I am not a huge steak eater, but every now and then, a big slab of meat sounds like the perfect way to create both a food-induced coma & feelings of regret over not wearing one’s “fat pants” out to eat. Conveniently, John is an avid beef fan, and has gone through the burden (?) of testing several steakhouses here in Mexico City so I can focus my beef desires on only the best. The top of his list so far is Cambalache, an Argentine steakhouse that has 6 locations in DF and Toluca.
The Cambalache closest to us is located in Polanco at Arquimedes 85 (between Horacio & Masaryk). It has a relaxed atmosphere that I imagine sees many a swanky business lunch, but also accomodates folks in jeans & a nice shirt. While it’s certainly not the cheapest place to eat in DF, I would argue that if you were somehow able to actually order *only* what you needed to eat, it would be quite reasonable. Unfortunately this is inherently impossible at a steakhouse that plops down a basket of amazing bread & herbed butter as soon as you arrive, and then has such amazing salads, veggies, and sides that you cannot help but order your unfair share. (It still turns out to be pretty cost-effective for a nice steak joint when you consider the extra meal or two you get from leftovers.)
What are Cambalache’s other selling points?
- The souffled potatoes, which is a magical, non-greasy pile of puffed-up potato slices served in a basket MADE OUT OF SHREDDED POTATOES! Thanks for the nod to carb lovers everywhere, Cambalache.
- I guess the meat should get a mention. I put in a strong vote for arrachera (tender skirt steak on the English menu), but John is more of an lomo fan (tenderloin in English). Those of you in Mexico who have gotten used to ordering meat 1-2 levels more well cooked than you would normally take note– they know how to cook here so order exactly what you want (i.e. medium rare). I don’t recall 100%, but I think the 400g (1 person) orders cost $200 peos and the 800g (2 people) cost $400… I’ll double check on my next trip.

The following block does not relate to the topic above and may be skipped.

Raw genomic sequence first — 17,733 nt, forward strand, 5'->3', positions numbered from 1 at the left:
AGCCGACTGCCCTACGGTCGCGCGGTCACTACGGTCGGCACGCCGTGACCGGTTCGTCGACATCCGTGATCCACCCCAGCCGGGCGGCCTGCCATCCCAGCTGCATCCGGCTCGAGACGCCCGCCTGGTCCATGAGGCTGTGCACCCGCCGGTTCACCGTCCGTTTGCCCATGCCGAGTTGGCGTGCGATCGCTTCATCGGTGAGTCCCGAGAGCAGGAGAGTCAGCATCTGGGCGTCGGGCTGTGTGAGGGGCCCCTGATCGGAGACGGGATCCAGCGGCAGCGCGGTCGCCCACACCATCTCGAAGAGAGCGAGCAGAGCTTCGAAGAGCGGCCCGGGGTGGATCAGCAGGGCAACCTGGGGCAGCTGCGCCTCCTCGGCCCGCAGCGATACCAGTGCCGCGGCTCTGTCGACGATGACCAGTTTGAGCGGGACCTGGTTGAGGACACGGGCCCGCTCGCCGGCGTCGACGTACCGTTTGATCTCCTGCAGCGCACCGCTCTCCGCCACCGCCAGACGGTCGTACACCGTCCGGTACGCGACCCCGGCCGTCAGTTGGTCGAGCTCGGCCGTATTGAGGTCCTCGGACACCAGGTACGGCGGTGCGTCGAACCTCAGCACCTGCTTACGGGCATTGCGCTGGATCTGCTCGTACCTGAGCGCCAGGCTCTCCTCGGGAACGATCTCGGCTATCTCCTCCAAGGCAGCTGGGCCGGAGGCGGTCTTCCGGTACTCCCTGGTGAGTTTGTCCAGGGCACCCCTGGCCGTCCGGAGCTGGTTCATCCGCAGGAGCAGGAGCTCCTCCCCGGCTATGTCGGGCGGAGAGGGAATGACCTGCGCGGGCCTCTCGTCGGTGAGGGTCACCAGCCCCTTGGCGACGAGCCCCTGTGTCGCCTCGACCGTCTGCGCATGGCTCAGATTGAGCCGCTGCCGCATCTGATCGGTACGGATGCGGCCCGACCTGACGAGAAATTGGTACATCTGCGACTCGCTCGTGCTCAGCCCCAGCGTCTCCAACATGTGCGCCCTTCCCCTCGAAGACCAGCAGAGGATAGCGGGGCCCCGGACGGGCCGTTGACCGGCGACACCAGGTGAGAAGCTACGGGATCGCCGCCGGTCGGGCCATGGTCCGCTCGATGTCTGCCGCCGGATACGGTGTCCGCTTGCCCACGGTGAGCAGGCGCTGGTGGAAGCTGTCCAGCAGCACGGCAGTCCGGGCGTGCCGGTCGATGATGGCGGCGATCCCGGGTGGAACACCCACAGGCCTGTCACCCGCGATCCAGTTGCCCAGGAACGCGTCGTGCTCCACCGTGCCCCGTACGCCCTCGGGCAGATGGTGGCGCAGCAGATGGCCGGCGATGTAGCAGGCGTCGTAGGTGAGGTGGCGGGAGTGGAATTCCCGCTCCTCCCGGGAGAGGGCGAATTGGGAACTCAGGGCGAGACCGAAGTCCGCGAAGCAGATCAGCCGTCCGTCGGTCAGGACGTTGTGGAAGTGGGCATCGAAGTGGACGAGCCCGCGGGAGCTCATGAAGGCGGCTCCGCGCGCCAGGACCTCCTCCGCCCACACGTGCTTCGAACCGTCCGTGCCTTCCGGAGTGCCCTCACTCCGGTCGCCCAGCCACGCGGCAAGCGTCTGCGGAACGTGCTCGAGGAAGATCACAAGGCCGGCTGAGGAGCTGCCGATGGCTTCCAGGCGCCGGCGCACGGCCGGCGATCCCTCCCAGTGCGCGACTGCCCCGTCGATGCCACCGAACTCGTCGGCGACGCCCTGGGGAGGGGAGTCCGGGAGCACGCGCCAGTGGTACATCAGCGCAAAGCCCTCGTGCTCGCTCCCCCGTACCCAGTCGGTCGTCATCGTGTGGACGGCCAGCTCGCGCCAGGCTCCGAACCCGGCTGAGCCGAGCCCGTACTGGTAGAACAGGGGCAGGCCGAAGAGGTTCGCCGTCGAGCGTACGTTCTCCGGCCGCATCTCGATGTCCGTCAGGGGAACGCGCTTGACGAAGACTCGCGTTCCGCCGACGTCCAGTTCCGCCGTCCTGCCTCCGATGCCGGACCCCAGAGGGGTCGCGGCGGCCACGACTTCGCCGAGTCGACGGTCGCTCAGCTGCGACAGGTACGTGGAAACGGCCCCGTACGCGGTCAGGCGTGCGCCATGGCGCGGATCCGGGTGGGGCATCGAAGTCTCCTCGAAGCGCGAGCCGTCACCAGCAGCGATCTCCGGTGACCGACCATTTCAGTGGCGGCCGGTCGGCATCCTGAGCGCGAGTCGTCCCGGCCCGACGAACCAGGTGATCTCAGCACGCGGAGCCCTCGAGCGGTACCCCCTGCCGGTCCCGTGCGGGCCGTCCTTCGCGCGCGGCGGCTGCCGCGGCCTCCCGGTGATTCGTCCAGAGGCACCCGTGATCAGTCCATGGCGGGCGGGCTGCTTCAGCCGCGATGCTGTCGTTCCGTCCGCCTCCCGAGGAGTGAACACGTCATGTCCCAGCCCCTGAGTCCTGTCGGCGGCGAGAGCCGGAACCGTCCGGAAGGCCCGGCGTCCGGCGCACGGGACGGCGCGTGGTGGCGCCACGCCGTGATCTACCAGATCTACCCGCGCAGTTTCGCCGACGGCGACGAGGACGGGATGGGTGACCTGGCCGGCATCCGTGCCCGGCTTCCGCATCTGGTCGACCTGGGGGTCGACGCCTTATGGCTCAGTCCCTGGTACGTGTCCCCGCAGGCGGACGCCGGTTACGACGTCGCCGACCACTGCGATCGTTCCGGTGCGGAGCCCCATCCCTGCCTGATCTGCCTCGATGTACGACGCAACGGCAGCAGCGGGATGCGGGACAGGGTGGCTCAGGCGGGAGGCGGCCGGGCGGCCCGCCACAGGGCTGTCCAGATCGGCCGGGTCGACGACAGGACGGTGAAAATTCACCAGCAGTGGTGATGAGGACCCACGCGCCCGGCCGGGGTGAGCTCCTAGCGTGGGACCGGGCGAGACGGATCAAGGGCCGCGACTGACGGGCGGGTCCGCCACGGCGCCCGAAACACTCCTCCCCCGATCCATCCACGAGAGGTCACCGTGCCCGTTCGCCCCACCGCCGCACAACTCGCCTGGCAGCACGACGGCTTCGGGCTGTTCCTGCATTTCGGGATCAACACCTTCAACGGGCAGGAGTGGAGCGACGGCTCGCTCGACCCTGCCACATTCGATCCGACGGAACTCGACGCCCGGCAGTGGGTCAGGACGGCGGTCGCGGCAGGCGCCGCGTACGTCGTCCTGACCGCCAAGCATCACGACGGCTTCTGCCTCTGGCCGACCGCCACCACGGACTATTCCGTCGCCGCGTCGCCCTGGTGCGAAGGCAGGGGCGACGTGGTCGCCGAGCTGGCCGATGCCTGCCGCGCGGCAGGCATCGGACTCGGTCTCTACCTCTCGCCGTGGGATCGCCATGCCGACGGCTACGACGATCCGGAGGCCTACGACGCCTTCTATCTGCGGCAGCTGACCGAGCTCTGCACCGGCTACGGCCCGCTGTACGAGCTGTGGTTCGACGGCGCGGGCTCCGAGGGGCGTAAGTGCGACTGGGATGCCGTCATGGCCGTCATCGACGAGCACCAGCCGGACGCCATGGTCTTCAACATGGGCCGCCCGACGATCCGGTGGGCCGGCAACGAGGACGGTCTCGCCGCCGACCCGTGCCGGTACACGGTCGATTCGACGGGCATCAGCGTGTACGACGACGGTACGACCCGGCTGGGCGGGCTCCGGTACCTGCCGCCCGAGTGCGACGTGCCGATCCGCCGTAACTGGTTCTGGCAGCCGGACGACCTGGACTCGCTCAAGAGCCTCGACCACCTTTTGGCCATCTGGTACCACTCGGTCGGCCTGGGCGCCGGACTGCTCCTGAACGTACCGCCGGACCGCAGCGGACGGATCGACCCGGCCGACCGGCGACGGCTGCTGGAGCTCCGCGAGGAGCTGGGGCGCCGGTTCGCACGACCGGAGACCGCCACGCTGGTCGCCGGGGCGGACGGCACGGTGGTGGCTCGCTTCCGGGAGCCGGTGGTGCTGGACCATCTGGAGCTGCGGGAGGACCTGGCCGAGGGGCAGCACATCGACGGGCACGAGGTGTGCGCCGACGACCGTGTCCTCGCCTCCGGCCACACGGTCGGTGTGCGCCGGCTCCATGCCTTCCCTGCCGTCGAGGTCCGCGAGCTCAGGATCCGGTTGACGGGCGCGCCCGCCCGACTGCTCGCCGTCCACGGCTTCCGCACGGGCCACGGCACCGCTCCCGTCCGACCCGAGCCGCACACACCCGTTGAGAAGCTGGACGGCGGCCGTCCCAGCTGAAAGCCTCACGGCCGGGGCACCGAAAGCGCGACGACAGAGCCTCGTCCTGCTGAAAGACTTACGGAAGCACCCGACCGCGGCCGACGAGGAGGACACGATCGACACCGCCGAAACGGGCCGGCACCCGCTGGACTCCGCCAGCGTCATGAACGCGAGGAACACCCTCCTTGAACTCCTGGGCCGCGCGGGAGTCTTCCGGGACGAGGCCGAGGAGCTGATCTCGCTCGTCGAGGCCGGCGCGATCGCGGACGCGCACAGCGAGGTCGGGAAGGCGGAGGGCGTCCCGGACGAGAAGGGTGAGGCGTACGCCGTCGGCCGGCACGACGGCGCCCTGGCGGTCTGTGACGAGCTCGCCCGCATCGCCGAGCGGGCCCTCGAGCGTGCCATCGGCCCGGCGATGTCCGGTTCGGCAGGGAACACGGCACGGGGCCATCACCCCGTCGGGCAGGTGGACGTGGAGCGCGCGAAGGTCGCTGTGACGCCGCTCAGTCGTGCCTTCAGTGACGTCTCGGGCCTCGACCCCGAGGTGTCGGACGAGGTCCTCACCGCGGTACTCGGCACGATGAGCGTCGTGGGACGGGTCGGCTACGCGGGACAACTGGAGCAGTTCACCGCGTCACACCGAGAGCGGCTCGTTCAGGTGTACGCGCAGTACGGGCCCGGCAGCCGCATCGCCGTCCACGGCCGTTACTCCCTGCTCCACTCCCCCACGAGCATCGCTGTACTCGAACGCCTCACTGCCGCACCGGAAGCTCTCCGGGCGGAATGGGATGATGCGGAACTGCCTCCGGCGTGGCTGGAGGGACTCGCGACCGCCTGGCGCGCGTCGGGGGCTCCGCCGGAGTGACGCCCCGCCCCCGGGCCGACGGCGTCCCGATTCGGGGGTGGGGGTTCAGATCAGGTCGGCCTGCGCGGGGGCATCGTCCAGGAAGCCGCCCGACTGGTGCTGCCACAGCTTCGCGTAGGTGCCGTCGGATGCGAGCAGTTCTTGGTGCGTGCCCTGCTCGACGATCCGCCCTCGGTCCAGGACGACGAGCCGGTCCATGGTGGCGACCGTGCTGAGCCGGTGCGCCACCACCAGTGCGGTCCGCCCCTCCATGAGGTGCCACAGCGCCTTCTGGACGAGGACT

- To look smart when the waiter asks you how you want your steak cooked…
- rare = cruda or vuelta y vuelta
- medium rare = un cuarto or poco hecha
- medium = termino medio
- medium well = tres cuartos
- well done = bien cocida or muy hecha
- They have a great selection of Argentinean wines at very reasonable prices for a nice restaurant. For instance, we’ve found several reds (including some tasty Argentine malbecs) in the $380 peso range. Of course for those of you wishing to spend more, the sky’s the limit!
- If you’re not in a full-on-beef kinda mood, I might recommend a compromise– a salad with bacon sprinkled on it! The Cambalache salad is excellent, with lettuce, spinach, watercress, hearts of palm, mushrooms, sprouts, bacon, pecans & tasty dressing. I find the salads huge– I took half of that one home last time so I would have room for arrachera and free bread.
- On the dessert front, I would say that odds are low of you having space for dessert, if you’ve successfully executed the other courses. However, everyone has room for coffee. Especially coffee with booze in it. Especially coffee with booze in it that’s on fire. Peruse down to the Cafes Flameados section (aka Flambéd Coffees) for a dessert with a kick.
- Finally for any visitors non-fluent in Spanish, Cambalache has menus written in English, so you should be able to successfully avoid accidentally ordering sweetbreads (unless your palate is fond of the occasional calf thymus and pancreas).
All of this said, Mexico City has a wealth of great places to eat meat. There are loads of Argentine spots, as well as the occasional Brazilian churrascaria. Additionally, it seems like almost all traditional Mexican restaurants serve a mean arrachera, which has won the honor of “Julie’s favorite cut of meat in Mexico” due to its low levels of fat, tenderness and marinade-induced flavor.
So readers, any favorite spots you would care to recommend for steaky-beef here in DF??